Friday, August 14, 2009
On Tuesday, the Los Angeles Times ran an opinion piece by Chris Mooney and Sheril Kirschenbaum with the provocative title, "Must science declare a holy war on religion?" They contrast the "in your face"
style of Richard Dawkins, author of The God Delusion, to the strategy of the National Center for Science Education, which simply focuses on getting the facts right in
public science education. I love them both. Mooney and Kirschenbaum,
have just published, "Unscientific America: How scientific illiteracy threatens our future," (Basic Books). They take C.P. Snow's admonition that "we require a common culture in which science is an
essential component," one step further. "Science itself," they conclude, "must become the common culture." Good idea, how do we get there?
The National Center for Science Education (NCSE) gave us a demonstration in Kitzmiller v. the Dover Area School District, December 20, 2005. Scientists tend to be leery of courts; they don't think the way we
do. But beneath the wigs and doctoral hoods, we have some important things in common: we both seek the truth, and we both believe the truth can only be determined from the evidence. In Kitzmiller, science
was pitted against revelation.
It was a mismatch. There are countless examples of the public being
defrauded by pseudoscience. We should view these cases as an opportunity.
It would help the public to understand the value of science in their lives, even if we suffer an occasional bruise in the process. In the book,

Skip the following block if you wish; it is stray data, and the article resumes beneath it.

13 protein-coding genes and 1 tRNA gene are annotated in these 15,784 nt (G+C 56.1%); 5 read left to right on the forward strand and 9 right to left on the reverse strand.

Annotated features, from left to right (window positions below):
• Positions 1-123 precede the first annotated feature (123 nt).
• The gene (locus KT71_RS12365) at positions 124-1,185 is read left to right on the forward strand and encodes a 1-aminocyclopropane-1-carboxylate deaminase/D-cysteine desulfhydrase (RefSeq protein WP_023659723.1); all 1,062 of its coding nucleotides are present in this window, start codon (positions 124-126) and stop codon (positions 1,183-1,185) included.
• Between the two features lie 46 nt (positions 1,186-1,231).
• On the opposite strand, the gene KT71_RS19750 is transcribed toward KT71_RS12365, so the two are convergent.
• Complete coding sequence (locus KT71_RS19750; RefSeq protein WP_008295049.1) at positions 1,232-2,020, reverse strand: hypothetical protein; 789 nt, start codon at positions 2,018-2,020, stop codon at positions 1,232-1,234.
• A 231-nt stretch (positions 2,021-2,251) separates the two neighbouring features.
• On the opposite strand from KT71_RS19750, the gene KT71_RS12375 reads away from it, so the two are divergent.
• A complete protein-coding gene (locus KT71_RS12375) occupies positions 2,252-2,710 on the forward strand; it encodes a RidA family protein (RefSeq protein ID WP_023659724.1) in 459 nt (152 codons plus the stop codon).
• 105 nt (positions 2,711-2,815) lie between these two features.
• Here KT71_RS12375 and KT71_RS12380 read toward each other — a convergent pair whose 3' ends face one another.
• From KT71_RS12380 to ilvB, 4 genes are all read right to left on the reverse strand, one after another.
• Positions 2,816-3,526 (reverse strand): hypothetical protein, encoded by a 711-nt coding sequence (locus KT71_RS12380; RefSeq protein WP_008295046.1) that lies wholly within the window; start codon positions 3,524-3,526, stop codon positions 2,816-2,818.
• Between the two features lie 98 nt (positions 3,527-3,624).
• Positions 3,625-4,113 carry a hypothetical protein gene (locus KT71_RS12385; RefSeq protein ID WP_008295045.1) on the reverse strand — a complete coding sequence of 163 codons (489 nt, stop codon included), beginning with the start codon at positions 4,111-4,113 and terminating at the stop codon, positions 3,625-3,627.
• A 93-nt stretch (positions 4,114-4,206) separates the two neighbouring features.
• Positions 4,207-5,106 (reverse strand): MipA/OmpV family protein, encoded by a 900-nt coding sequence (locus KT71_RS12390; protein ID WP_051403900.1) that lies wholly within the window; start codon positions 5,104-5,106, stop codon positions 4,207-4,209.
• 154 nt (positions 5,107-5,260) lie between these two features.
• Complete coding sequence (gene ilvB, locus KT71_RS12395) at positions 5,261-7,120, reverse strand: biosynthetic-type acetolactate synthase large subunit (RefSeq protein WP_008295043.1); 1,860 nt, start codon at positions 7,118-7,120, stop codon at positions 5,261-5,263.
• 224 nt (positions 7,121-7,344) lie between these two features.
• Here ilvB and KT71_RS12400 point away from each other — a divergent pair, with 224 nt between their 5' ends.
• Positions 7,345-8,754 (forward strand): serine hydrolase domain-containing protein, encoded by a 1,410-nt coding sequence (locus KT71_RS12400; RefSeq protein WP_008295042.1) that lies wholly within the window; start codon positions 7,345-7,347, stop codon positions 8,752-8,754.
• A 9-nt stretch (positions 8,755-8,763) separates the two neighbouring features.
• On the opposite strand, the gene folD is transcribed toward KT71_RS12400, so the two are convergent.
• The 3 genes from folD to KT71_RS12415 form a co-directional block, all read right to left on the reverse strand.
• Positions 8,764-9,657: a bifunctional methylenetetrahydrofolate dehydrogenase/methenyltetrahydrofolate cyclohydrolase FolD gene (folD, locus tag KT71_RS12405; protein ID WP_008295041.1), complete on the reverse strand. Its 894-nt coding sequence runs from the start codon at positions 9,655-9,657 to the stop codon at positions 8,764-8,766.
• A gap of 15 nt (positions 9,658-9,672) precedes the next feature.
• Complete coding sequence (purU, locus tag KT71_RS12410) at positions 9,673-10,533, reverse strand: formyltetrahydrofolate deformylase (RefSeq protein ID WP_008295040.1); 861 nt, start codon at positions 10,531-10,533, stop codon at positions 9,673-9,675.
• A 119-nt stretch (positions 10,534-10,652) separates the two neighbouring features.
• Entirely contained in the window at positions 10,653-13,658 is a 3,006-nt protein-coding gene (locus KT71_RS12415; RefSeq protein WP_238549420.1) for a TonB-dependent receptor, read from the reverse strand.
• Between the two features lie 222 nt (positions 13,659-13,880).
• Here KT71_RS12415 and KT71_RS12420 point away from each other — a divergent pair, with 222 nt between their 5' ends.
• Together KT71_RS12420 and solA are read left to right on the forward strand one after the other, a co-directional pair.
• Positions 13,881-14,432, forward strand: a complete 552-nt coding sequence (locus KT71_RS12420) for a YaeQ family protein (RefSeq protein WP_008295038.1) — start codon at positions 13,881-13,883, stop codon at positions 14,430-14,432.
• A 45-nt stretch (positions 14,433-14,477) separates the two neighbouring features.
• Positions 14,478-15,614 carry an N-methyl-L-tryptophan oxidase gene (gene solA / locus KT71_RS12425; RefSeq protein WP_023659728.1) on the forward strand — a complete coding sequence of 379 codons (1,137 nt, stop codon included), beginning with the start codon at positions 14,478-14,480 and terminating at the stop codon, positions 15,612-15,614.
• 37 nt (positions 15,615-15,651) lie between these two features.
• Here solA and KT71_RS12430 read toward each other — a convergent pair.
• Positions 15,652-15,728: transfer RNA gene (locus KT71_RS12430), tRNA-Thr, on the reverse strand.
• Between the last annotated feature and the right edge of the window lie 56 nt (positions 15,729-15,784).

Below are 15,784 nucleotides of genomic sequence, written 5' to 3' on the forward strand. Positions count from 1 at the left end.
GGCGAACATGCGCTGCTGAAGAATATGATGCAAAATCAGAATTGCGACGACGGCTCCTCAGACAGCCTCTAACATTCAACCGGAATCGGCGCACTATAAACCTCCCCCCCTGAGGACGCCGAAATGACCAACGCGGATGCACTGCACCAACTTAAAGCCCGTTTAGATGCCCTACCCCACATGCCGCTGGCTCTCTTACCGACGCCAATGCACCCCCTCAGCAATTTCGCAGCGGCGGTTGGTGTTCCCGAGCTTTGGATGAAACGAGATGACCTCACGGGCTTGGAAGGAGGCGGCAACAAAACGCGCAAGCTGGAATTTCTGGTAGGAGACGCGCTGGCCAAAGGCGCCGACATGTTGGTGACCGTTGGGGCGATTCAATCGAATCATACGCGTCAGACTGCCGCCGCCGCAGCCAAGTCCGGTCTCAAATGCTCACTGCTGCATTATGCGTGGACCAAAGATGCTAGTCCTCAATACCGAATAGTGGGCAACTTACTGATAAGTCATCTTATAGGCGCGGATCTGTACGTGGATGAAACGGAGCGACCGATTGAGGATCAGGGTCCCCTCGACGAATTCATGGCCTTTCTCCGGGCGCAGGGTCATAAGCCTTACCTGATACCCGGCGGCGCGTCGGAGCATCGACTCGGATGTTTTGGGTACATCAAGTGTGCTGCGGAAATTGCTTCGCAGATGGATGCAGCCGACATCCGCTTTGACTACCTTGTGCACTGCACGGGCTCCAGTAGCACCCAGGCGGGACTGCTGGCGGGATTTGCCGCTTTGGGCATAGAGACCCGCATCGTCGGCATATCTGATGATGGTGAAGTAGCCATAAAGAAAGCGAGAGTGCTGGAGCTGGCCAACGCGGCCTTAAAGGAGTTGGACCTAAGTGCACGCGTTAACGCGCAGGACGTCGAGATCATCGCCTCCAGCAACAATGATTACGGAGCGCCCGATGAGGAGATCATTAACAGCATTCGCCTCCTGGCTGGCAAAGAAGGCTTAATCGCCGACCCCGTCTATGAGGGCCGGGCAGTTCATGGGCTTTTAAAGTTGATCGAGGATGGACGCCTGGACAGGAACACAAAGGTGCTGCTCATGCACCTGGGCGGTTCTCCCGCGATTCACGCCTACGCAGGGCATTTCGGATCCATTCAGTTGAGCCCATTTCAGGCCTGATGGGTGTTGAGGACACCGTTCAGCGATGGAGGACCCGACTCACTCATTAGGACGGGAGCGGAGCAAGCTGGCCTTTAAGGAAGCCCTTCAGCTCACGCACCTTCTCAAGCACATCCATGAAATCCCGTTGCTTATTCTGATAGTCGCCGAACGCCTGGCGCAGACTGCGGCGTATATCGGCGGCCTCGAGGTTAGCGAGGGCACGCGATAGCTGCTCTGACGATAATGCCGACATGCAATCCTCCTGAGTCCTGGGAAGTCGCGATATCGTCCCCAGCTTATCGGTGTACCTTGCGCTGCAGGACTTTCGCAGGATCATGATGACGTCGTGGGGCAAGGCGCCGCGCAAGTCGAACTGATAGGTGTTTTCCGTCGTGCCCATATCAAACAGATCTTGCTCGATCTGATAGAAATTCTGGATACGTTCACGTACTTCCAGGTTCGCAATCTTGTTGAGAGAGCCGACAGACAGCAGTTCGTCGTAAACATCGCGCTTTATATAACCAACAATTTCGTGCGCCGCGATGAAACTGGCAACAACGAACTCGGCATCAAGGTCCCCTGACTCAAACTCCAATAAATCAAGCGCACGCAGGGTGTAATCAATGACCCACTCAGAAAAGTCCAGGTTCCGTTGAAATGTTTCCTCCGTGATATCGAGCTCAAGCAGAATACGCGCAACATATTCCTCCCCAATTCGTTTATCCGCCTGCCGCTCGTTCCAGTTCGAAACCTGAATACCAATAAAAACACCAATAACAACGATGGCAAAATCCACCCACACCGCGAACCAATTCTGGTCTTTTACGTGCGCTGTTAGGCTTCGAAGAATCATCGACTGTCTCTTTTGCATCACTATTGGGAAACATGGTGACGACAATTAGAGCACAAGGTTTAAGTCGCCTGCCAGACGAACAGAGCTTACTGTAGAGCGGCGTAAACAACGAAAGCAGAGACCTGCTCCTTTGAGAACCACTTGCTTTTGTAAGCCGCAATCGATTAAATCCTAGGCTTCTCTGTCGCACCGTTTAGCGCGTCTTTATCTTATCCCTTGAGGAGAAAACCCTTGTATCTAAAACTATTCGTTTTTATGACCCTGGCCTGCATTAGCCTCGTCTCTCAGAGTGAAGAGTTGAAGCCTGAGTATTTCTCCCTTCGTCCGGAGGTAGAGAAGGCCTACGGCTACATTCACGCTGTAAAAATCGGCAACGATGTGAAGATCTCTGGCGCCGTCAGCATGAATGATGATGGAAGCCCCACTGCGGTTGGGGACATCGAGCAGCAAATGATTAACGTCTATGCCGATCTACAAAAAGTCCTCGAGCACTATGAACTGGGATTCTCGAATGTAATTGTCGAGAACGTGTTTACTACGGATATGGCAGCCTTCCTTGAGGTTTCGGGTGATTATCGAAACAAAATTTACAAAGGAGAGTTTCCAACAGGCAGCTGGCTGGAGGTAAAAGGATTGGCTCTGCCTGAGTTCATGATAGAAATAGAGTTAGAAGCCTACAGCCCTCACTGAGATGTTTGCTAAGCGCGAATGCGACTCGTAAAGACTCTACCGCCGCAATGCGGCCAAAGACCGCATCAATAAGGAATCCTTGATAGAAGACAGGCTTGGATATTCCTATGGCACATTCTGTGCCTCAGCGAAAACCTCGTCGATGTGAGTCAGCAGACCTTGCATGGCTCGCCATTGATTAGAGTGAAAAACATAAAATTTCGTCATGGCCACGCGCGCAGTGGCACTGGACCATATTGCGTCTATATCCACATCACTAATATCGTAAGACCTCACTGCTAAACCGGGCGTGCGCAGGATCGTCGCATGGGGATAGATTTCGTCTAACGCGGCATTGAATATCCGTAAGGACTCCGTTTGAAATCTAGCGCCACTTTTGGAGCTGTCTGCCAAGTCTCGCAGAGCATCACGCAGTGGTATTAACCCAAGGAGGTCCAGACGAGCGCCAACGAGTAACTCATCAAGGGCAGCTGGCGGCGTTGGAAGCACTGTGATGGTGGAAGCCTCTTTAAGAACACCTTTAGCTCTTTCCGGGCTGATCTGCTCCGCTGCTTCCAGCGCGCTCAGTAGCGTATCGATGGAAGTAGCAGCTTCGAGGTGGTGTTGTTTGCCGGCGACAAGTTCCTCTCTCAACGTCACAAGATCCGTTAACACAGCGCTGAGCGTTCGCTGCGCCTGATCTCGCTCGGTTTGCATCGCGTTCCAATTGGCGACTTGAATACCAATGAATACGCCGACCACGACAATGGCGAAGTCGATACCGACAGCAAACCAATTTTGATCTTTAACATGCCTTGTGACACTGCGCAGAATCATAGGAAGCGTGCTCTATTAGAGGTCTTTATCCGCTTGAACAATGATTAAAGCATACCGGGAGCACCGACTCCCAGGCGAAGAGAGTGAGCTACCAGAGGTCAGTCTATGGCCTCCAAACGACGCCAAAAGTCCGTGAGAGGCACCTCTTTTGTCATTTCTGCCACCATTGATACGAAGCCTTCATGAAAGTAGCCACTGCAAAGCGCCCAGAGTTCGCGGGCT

Superstition: Belief In the Age of Science, I concluded that, "science is the only way of knowing." The reviewer for Publisher's Weekly found that offensive.
The courts are not interested in intervening in disputes between scientists, for which we should be profoundly grateful. When there is such a dispute, as in global warming, it should be a clear message to
both sides that better evidence is needed. Without it, the debate tends to become somewhat religious. Meanwhile, some precautionary measures are in order.
In my item about the Kepler telescope last week, I said "we will never
travel to another star." Several readers protested. As one said, "never
is a long time." It's also a long trip. I invite those who thought my comment should have been qualified to carry out a calculation my class of freshman physics majors does every year. Choose the nearest
star; decide how long you're willing to travel, how fast you will need to go to get there in that time, what you will have to take with you, and how many should be in the crew. Make it a one-way suicide
mission if you wish. As a final step, calculate the kinetic energy that must be imparted to the spaceship to get you there in that time (one half the mass times the velocity squared.) I suggest you stay
away from the relativistic limit; it complicates the calculation and won't help you anyway. The good news is that you will then sleep secure in the knowledge that UFOs from elsewhere in the galaxy are not
subjecting humans to hideous experiments.